If the emotive family's turning out to be the biological family here undermines the novel's radicality, the novel compensates by rejecting the uncle/guardian's claim to power over his relatives through his blood and legal relationship to them. Here the novel suggests that even when emotion replicates biology, it is the former, rather than the latter, which is most important: biology becomes not meaningless but in fact deleterious, a means to power and betrayal, when not enforced by proper emotionality, wherein morality is shown to reside. The novel therefore replaces the extended blood or legal family with one based on emotion. As such, it supports exogamy over the endogamy that extended kinship relationships represent when taken as the main form of community. The uncle's figurally incestuous desire for his two wards in fact represents an attempt to short-circuit exogamy over two generations in a way potentially destructive of his wards' lives. The novel ends up showing, then, that those least powerful - women - stand to gain by arguing that family and community must be based on choice.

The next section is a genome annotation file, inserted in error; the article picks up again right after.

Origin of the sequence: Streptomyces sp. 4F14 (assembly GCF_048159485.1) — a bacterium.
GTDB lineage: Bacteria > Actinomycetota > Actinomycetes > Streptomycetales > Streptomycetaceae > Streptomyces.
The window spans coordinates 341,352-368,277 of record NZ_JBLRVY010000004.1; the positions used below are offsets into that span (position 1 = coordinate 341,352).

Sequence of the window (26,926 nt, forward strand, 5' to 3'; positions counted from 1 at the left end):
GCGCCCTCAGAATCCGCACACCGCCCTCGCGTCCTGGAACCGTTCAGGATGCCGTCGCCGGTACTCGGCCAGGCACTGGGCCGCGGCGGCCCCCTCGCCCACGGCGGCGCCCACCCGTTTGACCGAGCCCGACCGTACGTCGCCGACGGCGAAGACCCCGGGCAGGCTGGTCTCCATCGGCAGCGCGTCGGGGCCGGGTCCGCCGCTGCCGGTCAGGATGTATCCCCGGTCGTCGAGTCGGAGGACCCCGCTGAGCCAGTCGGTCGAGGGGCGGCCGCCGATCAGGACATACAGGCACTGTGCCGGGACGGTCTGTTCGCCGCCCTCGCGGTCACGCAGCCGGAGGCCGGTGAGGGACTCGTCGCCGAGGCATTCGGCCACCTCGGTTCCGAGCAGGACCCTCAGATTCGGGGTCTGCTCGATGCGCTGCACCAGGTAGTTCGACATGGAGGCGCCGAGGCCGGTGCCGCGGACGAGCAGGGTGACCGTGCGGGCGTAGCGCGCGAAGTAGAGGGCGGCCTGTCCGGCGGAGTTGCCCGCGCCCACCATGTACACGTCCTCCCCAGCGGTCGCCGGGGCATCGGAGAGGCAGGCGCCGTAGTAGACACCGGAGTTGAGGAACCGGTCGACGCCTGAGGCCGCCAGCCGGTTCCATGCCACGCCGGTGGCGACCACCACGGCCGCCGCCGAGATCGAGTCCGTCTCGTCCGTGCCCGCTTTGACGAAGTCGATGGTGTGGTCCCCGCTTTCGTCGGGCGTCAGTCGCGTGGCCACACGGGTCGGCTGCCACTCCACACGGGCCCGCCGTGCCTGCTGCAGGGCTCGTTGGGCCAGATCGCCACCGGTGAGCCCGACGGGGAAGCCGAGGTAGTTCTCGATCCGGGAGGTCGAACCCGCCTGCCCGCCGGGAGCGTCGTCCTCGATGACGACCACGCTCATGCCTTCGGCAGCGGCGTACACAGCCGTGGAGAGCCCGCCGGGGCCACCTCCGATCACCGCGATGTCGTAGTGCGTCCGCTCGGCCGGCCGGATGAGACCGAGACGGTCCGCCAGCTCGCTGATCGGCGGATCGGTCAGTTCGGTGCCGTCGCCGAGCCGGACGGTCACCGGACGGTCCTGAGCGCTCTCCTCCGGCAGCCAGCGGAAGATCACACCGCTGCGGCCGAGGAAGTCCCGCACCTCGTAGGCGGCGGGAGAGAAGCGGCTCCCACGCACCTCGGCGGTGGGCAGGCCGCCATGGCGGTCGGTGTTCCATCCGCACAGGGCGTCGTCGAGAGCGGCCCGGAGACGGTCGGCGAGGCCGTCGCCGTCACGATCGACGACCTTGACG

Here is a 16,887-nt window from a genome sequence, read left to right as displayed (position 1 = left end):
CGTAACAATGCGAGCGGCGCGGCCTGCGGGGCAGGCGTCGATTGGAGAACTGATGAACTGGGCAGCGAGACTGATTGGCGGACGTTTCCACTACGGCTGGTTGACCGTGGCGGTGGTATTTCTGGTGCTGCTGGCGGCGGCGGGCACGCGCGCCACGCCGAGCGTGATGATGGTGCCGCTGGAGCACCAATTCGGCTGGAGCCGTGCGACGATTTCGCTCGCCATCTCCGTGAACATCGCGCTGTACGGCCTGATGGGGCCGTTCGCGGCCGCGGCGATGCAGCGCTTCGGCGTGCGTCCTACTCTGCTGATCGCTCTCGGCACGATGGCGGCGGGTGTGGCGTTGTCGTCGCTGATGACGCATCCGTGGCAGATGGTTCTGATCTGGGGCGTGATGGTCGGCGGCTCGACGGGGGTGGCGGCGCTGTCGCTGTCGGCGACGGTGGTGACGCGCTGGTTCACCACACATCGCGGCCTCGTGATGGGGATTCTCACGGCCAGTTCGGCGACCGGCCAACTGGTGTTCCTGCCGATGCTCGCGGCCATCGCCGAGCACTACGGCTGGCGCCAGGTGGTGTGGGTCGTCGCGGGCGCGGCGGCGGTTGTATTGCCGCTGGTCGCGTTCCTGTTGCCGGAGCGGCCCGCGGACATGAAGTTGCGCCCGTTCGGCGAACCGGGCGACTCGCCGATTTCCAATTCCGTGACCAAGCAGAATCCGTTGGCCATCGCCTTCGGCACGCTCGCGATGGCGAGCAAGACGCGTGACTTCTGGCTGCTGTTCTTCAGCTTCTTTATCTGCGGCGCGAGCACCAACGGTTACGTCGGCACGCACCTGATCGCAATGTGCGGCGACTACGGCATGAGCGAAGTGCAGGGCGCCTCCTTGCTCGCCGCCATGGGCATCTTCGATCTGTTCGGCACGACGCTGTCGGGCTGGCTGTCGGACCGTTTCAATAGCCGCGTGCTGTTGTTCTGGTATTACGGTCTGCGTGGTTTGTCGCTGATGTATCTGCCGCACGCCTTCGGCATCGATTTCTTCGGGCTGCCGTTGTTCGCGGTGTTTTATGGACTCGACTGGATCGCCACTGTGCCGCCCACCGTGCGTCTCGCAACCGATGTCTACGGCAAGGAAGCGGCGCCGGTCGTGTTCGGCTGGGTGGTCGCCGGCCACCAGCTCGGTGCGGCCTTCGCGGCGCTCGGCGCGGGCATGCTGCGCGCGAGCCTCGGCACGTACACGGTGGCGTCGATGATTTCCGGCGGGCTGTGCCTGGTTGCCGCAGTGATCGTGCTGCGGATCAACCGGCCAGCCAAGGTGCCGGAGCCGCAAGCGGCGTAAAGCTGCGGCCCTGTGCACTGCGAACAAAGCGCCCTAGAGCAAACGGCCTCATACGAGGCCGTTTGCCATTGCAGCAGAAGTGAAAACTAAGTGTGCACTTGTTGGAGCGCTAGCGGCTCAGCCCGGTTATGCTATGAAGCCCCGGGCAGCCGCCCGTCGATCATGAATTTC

Given Belmont's story, which I do not have time to summarize here, Louisa suggests that not only women but some men too have access to sensibility and its means of enabling people to choose bonds that matter. Sarah Sheriffe's Correlia, on the other hand, suggests women have a greater access to real sensibility, one that, as in Louisa, safeguards against the incestuous lust that male characters exhibit. While in Louisa, incestuous male lust is intentional and appears only in an exclusively villainous character, in Correlia, it manifests itself simply as a mistaken feeling of closeness in characters who are otherwise moral, caring, and supportive of the female family members after whom they lust. Here, what appears as sensibility in men leads them to bond, erotically, with women to whom they are related by blood; at the same time, it prevents those same women from developing the wrong kind of affection for men to whom they are so related - even if that relationship is hidden.